BEAUMONT – A Texas appeals court dismissed a couple’s case involving Montgomery County’s order that makes it illegal to discharge firearms in unincorporated areas due to a subject-matter jurisdiction issue.

The Court of Appeals 9th District of Texas at Beaumont concluded that the trial court lacked subject-matter jurisdiction over the dispute between Terry and Jennifer Porter and Montgomery County. Due to the jurisdiction issue, the appeals court could not address the couple’s issue that the trial court mistakenly granted the county a motion for summary judgment. These circumstances forced the appeals court to dismiss the case with prejudice.

The case stems from a dispute between the Porters and the county.

In 2008, the Porters bought four contiguous lots, totaling more than 21 acres in an unincorporated subdivision in Montgomery County in 2008. They fenced in the area and opened a shooting range, according to the opinion.

About four years later, the couple received a letter from the county attorney, stating discharging firearms on their lots was prohibited. In 2005, the Commissioners Court of Montgomery County passed an order prohibiting the discharge of firearms in subdivisions within the county’s unincorporated areas.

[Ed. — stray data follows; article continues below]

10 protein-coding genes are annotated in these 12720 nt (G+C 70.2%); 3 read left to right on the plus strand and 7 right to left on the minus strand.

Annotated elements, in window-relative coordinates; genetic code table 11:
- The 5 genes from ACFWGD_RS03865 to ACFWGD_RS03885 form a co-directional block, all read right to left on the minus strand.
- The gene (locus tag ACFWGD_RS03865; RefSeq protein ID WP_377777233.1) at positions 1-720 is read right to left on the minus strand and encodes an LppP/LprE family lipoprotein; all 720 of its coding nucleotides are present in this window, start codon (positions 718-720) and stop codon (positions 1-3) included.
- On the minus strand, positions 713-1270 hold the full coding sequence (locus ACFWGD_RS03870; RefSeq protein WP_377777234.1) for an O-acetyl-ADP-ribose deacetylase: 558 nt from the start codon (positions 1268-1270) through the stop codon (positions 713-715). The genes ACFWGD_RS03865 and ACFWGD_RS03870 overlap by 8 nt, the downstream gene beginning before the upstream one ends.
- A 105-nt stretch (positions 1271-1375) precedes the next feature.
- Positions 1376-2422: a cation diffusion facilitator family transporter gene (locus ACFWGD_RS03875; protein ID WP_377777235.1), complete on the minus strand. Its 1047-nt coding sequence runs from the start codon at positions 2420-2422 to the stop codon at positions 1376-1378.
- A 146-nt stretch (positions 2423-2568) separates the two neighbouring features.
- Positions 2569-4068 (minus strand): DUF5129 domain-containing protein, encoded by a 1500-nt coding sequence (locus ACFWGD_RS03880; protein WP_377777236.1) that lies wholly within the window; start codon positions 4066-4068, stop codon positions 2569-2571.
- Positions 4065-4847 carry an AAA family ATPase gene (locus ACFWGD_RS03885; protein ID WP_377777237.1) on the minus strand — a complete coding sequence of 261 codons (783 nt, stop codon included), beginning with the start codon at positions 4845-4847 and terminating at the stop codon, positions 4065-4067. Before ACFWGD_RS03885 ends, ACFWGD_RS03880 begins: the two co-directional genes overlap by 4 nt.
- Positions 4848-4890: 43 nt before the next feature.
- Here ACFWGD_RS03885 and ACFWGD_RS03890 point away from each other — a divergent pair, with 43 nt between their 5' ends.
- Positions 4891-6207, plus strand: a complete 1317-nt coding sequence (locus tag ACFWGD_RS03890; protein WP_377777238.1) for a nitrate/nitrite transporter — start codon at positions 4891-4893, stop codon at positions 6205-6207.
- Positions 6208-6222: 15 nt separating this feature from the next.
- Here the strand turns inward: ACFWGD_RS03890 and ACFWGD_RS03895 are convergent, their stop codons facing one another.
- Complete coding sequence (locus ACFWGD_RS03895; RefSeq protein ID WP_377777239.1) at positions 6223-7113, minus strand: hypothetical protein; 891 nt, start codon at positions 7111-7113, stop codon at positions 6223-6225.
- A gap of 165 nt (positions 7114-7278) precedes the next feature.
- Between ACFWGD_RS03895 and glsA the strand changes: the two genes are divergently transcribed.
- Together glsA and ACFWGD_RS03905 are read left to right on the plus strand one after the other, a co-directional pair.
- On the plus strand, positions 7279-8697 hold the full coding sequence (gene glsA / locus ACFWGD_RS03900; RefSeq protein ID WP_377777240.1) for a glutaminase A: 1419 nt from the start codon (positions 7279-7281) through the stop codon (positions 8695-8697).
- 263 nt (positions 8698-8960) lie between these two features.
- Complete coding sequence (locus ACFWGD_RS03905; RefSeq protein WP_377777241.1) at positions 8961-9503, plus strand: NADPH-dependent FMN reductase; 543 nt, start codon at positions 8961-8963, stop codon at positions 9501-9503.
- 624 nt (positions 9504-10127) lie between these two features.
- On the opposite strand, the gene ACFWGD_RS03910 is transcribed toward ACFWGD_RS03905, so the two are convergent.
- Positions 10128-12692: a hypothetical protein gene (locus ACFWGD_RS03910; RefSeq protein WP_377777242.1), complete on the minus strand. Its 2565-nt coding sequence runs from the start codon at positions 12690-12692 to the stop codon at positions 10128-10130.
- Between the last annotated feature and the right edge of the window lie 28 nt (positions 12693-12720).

After getting the letter, the Porters asked the Commissioner’s Court to remove their four lots from the subdivision. Their request was denied following a public hearing in February 2013.

In 2015, the Porters sued the county, seeking a declaratory judgment that the order regulating the firearm discharges did not apply to their property. In their suit, they alleged that sovereign immunity did not apply in their case because the Declaratory Judgments Act authorized courts to determine whether ordinances are being applied properly, according to court records.

The county asserted that governmental immunity deprived the trial court of jurisdiction over the couple’s claims. The couple and the county filed for summary judgements, according to the court opinion.

The trial court denied the county’s plea to the jurisdiction and the couple’s motion for summary judgement, but granted the county’s motion for summary judgment. Both parties appealed the trial court ruling.

The appeals court concluded that since no claim was made asserting that the order rendered by the “Commissioners Court was invalid, the trial court did not have subject-matter jurisdiction over the controversy to allow it to provide the parties with its interpretation of the order. We hold the trial court erred by failing to grant Montgomery County’s plea to the jurisdiction, and we order the suit dismissed for want of jurisdiction,” according to court records.

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